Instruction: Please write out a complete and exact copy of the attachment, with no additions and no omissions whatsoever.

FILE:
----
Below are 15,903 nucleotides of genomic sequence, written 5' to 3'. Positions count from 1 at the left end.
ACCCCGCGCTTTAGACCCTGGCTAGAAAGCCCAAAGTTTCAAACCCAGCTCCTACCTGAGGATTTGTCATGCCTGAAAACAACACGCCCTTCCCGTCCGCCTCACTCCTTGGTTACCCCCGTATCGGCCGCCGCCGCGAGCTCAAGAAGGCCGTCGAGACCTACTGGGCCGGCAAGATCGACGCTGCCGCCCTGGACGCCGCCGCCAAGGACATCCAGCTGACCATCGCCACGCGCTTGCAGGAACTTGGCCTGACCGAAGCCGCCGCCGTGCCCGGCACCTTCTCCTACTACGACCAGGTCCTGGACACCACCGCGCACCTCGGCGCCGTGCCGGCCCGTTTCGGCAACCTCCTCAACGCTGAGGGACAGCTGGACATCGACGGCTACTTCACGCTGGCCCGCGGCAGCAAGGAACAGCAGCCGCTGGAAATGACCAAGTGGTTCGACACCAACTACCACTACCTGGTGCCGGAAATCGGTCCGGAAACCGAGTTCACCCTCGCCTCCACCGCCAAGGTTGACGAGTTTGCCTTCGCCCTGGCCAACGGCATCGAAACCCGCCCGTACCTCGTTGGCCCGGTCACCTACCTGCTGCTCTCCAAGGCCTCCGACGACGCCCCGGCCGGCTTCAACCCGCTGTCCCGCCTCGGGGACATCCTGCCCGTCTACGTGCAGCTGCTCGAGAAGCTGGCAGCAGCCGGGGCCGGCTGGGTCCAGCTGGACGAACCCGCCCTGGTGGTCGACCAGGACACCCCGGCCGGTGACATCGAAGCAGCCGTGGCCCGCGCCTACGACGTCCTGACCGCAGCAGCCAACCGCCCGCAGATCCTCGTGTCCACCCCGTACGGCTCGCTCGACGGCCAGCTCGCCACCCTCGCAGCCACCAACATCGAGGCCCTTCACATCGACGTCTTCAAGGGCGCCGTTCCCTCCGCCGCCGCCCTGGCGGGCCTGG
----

Below are 15,903 nucleotides of genomic sequence, written 5' to 3'. Positions count from 1 at the left end.
ACCCCGCGCTTTAGACCCTGGCTAGAAAGCCCAAAGTTTCAAACCCAGCTCCTACCTGAGGATTTGTCATGCCTGAAAACAACACGCCCTTCCCGTCCGCCTCACTCCTTGGTTACCCCCGTATCGGCCGCCGCCGCGAGCTCAAGAAGGCCGTCGAGACCTACTGGGCCGGCAAGATCGACGCTGCCGCCCTGGACGCCGCCGCCAAGGACATCCAGCTGACCATCGCCACGCGCTTGCAGGAACTTGGCCTGACCGAAGCCGCCGCCGTGCCCGGCACCTTCTCCTACTACGACCAGGTCCTGGACACCACCGCGCACCTCGGCGCCGTGCCGGCCCGTTTCGGCAACCTCCTCAACGCTGAGGGACAGCTGGACATCGACGGCTACTTCACGCTGGCCCGCGGCAGCAAGGAACAGCAGCCGCTGGAAATGACCAAGTGGTTCGACACCAACTACCACTACCTGGTGCCGGAAATCGGTCCGGAAACCGAGTTCACCCTCGCCTCCACCGCCAAGGTTGACGAGTTTGCCTTCGCCCTGGCCAACGGCATCGAAACCCGCCCGTACCTCGTTGGCCCGGTCACCTACCTGCTGCTCTCCAAGGCCTCCGACGACGCCCCGGCCGGCTTCAACCCGCTGTCCCGCCTCGGGGACATCCTGCCCGTCTACGTGCAGCTGCTCGAGAAGCTGGCAGCAGCCGGGGCCGGCTGGGTCCAGCTGGACGAACCCGCCCTGGTGGTCGACCAGGACACCCCGGCCGGTGACATCGAAGCAGCCGTGGCCCGCGCCTACGACGTCCTGACCGCAGCAGCCAACCGCCCGCAGATCCTCGTGTCCACCCCGTACGGCTCGCTCGACGGCCAGCTCGCCACCCTCGCAGCCACCAACATCGAGGCCCTTCACATCGACGTCTTCAAGGGCGCCGTTCCCTCCGCCGCCGCCCTGGCGGGCCTGG